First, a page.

The Shavers, who have also been called Chavers, Chavous and Chavious, have an interesting history. The name Chavers is among those identified with the Melungeons, tri-racial people (European, mostly Portugese and Spanish, Native American and African) who lived in isolated communities in North Carolina and into the Cumberland Gap area. It's also identified with the PeeDee Indians. The census records for our Chavers family identifies their race as "mulatto" until the 20th century. The first Chavers I find is William Chavers, born in Granville County, North Carolina about 1745. He had at least one child, William, about 1770. The second William was married to Dicey Chavis (I don't know if Chavis was her maiden name or a variation on her married name, Chavers). I can't trace William past the 1800 census in North Carolina, however, Dicey is living in Cumberland County, Tennessee in 1850 at age 80, with Sarah Ivey, and in 1860, age 90, with Nancey, Amanda and Sarah Romins. She is listed as an "inmate" on the 1860 census. The second oldest of their children, born in 1910, was born in Cumberland County, so I can assume they moved there before that time. The childrens' names also alternate between Chavers and Chavis, so it's possible the name was being spelled Chavis at the time. Eventually, they Chavers moved from upper East Tennessee southwest into Franklin County in middle Tennessee, on the Alabama state line. They seem to have moved back and forth between Franklin County and Jackson County, Alabama.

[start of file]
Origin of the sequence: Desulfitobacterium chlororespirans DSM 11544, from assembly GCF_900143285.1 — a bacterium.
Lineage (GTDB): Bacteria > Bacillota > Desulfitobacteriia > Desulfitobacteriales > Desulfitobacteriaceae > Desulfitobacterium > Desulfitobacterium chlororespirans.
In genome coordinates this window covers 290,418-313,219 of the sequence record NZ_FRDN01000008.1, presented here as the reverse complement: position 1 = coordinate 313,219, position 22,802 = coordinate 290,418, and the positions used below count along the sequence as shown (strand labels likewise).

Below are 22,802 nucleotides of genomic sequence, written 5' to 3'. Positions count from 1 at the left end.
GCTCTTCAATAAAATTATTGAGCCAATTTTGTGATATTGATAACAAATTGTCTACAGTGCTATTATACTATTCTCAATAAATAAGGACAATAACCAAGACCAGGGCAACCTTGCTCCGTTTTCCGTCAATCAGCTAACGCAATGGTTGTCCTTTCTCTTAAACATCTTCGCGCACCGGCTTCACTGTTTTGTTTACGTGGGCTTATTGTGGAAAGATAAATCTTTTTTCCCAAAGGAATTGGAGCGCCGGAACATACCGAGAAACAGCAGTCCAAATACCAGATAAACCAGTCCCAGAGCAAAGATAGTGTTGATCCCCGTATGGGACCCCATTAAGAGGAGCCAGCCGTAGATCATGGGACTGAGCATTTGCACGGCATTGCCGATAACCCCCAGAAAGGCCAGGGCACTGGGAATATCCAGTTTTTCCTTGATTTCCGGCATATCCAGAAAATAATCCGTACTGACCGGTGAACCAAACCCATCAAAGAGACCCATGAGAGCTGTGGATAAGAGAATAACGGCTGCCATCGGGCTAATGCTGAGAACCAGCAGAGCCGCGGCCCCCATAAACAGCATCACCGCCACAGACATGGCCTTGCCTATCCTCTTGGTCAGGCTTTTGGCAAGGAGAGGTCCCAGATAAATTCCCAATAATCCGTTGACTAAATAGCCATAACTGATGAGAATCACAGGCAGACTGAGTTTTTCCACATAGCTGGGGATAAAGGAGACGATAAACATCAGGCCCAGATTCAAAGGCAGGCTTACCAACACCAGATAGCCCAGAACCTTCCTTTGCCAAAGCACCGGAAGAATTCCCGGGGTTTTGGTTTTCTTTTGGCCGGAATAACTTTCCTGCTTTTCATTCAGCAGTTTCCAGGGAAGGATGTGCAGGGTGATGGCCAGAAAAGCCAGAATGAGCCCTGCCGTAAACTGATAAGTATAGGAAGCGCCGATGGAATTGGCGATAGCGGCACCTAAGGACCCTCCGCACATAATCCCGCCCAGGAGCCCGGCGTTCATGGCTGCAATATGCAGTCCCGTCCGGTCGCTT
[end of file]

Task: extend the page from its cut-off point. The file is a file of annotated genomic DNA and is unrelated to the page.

William and Dicey had six children; William, Jesse, Willis, Sarah Jane, Susan Belle and John.
In researching I ran across a court case from 1857 in Brunswick, North Carolina, where a man named William Chavers was being tried for carrying a firearm, which was illegal for a free person of color. While I doubt this is "my" William Chavers, he does come from the same area and may be part of the same community that our Chavers family came from. Mr. Chavers defense was that he was white and his attorneys challenged the definition of what a negro was and how a person was judged to be white or black. Mr. Chavers lost the case.
State vs. William Chavers
1. It was held not to be error in a judge to instruct the jury that, according to Rev. Code, ch. 107, sec. 79, a person must have in his veins less than one-sixteenth part of negro blood before he will cease to be a free negro, no matter how far back you had to go to find a pure negro ancestor.
2. An indictment charging the defendant, as a "free person of color," with carrying arms, cannot be sustained; for the act (Rev. Code, ch. 107, sec. 66) is confined to "free negroes."
Indictment, tried before Person, J., Spring Term, 1857, of Brunswick.
The defendant was charged, as a free person of color, with carrying a shot-gun. It was proved that the defendant carried a shot-gun as charged in the indictment.
A witness proved that the defendant's father was a man of dark color and had kinky hair; that he was a shade darker than the defendant himself, and his hair was about as much kinked.(p.12)
A Mr. Green proved that he and the defendant, with others, came to this court upon a steamboat from Wilmington, and that the price of a passage for white persons was one dollar; that while on the way the defendant handed him one dollar, and requested him to pay the fare of himself and his brother with that sum, saying he understood that the fare of white persons was one dollar and colored persons half price, and that he and his brother were colored persons, and that the witness accordingly paid the fare of both of them with one dollar.
The defendant's counsel insisted, in his argument, that his client was a white man, and called upon the jury to inspect him and judge for themselves.